Designing Your Home for Maximum Natural Lighting

Cozy room with inviting natural light and houseplants

Benefits of Designing More Natural Light Into Your Home

There are many benefits to having more natural light in your home. The most obvious of these are the savings you can achieve with a reduced utility bill. According to the U.S. Department of Energy (2012), about 10% of household electricity usage comes from lighting. The more natural light you have in your house, the less lights you have to turn on, and the less electricity you use. Another benefit, also related to energy use, is natural light can help heat homes. One of the best reasons to design your home for natural light involves the health benefits gained through exposure to natural light. According to the journal Environmental Health Perspectives (Mead, 2008), below are some of the researched health benefits of sunlight:

  • Sunlight increases the level of endorphins and serotonin in your brain, which will leave you feeling much better.
  • Increased exposure to sunlight can be effective against insomnia, premenstrual syndrome and seasonal affective disorder.
  • The ultraviolet rays in sunshine act as a natural antiseptic.
  • Vitamin D is best absorbed into bodies through sunlight.
  • Sunlight helps prevent diseases such as rickets in children and osteoporosis in both men and women.

If you want to see these benefits in your life, consider the following before beginning construction of your new home.

Positioning Your Home

The position of your home, in regards to the sun, can be one of the most important factors in maximizing the use of the sun. Here, in the northern hemisphere, the sun is always to our south. That means that whichever wall is facing south will receive the most sunlight. To maximize the sun use, place the longest side of your house facing south. Design this south facing wall with little to no jogs and offsets, which would increase shade on the south side and thus reduce light.

Also consider what rooms will be sharing this south-facing wall. If our goal is to maximize natural light, then we would want the rooms with the most daytime activity to be along this wall. The two rooms most often used by a typical family are the kitchen and the laundry room. Not only are these two rooms most often used, the tasks preformed in the kitchen and laundry room need the most light. Design first for maximum light in these two rooms. You might also want to consider what rooms you want the least amount of natural light in. For example, having your TV room located where there is a lot of natural light might entice you to draw your blinds in order to avoid glares. It may become habit to just leave the blinds closed in a room such as this. Your last consideration may be personal preference. For example, if you are the type of person that enjoys waking up to the sun, plan on at least partially placing the master bedroom along the south wall, so that you can enjoy the benefits of the morning sun. Others may like to have a darker bedroom. These people should place the bedroom along the north wall.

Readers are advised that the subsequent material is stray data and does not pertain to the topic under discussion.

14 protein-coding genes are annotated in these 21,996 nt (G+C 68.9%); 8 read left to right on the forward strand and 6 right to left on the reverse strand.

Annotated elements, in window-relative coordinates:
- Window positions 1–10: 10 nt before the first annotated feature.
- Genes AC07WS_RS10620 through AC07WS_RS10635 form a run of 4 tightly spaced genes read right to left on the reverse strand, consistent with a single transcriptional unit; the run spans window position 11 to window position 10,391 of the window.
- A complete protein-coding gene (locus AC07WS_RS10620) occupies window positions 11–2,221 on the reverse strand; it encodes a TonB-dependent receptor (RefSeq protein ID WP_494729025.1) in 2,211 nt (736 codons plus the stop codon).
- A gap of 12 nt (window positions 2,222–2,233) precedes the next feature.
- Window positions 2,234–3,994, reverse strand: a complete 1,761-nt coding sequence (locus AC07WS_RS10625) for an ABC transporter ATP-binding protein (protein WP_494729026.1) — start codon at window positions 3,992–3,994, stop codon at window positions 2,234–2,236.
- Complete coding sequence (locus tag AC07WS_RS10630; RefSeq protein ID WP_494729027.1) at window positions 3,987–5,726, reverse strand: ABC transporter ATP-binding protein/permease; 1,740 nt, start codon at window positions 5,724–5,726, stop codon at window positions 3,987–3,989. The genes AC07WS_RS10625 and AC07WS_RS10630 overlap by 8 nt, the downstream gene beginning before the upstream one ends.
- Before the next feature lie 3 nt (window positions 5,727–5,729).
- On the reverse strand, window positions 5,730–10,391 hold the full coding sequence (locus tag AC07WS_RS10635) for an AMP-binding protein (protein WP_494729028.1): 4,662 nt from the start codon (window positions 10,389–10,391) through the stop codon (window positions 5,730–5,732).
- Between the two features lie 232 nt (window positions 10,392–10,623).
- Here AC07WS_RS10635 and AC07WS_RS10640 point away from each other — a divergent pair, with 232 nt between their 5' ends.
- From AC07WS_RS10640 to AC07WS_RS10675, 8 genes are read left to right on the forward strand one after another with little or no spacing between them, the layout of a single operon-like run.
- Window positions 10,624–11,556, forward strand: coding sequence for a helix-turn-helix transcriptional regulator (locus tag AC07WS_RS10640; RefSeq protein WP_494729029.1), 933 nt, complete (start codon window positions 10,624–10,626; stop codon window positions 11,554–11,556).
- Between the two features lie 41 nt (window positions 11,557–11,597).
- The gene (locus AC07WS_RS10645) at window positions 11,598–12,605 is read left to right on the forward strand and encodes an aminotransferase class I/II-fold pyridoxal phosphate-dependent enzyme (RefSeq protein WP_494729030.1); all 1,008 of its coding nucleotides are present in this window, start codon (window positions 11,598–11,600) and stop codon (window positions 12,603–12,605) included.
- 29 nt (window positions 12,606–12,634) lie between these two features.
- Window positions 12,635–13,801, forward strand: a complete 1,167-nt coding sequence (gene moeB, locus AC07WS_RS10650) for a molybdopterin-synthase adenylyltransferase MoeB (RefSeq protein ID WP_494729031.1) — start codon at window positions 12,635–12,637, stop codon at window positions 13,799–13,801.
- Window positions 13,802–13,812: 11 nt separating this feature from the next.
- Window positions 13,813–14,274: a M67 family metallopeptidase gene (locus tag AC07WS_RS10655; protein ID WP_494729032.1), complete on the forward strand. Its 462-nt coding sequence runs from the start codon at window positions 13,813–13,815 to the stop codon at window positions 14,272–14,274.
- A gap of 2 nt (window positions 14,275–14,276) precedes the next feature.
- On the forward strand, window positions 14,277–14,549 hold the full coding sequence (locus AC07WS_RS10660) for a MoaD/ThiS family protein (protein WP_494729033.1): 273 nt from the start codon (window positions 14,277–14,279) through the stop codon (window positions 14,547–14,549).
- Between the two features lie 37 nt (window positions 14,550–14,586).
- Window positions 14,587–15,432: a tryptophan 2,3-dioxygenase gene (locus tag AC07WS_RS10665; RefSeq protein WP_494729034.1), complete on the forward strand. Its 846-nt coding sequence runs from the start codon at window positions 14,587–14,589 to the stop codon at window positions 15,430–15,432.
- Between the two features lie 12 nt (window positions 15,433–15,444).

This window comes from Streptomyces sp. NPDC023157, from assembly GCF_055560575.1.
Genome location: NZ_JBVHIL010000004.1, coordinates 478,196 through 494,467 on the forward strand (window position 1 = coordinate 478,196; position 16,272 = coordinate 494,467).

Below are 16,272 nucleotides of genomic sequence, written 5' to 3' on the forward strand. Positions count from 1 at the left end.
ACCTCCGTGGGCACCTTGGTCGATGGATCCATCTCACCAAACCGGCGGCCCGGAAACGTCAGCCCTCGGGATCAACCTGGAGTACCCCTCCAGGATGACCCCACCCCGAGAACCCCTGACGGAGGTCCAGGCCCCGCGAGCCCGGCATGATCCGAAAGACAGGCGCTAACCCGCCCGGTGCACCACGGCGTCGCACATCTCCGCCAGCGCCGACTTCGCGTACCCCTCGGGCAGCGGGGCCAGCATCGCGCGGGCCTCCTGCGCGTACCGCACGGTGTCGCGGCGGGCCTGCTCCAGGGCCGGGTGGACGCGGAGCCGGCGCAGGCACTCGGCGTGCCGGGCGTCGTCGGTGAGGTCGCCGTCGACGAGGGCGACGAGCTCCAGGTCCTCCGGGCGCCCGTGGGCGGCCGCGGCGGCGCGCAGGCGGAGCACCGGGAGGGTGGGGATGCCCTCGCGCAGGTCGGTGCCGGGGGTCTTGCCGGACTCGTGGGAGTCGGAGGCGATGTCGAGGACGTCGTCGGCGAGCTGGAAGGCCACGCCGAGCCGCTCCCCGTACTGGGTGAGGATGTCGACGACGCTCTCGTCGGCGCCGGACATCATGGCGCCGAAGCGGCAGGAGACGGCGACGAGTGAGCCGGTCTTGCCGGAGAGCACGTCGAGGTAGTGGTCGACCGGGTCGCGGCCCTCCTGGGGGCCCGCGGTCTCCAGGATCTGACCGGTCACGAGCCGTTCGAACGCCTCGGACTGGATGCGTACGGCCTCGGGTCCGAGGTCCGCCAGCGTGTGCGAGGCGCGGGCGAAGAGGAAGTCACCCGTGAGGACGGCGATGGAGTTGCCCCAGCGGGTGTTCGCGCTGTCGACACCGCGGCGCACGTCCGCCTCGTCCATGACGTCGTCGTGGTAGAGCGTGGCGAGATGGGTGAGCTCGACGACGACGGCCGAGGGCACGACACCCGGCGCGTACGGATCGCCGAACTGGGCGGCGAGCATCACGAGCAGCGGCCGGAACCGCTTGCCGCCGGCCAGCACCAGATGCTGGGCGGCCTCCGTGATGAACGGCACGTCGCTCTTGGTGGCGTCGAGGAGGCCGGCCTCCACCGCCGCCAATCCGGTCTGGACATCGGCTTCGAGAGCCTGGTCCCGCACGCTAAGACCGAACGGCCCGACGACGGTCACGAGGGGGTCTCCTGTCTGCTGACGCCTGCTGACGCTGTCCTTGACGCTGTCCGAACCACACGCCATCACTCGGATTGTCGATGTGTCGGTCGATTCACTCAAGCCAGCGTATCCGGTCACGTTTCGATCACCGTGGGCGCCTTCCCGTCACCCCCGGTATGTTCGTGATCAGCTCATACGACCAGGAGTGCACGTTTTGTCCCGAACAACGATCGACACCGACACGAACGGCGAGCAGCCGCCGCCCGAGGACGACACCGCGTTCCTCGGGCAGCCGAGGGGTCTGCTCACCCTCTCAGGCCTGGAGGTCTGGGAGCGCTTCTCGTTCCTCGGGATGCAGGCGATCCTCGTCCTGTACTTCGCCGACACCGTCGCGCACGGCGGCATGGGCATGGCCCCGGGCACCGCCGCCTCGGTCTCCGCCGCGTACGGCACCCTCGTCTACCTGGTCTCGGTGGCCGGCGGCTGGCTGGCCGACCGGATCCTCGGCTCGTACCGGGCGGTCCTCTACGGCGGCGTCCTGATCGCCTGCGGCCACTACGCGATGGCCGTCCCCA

Diagram showing two building outlines: one with a straight south wall for more sun exposure, and another with an indented south wall for less exposure.Home design comparison: A straight south-facing wall minimizes shade and maximizes light exposure, contrasting with a wall with jogs and offsets that increases shade and decreases natural light exposure.


The easiest and cheapest way to get natural light into your home is with windows. Consider the following when designing for window space.

Windows let in a lot of natural light, but with this benefit also comes a lot of natural heat. This heat is desirable during the winter months, but can be despised during the hot summer months. The following glass distributions can maximize lighting without overheating your home (Ortlepp, 2011):

  • South facing walls – 5% to 12% of the floor area of the house.
  • East facing walls – less than 4% of the floor area.
  • West facing walls – less than 2% of the floor area
  • North facing walls – less than 4% of the floor area.


  • 1. Position your longest wall facing south.
  • 2. Avoid obstructing sunlight along south-facing wall.
  • 3. Place rooms most often used during daytime along that south facing walls.


  • Mead, M.N. (2008). Benefits of Sunlight: A Bright Spot for Human Health. Environmental Health Perspectives, 116: A160-A167.
  • Ortlepp, A. (2011). How to Design Your Home to Use Natural Light and Energy. Retrieved from:
  • U.S. Department of Energy. (2012). Lighting. Retrieved from:

January 2013
Utah State University Extension
Peer-reviewed fact sheet

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Paul Bytheway & Roslynn Brain
Department of Environment & Society

Roslynn McCann

Roslynn McCann

Sustainable Communities Specialist

Environment and Society Dept

Phone: 435-797-5116
Office Location: USU Moab

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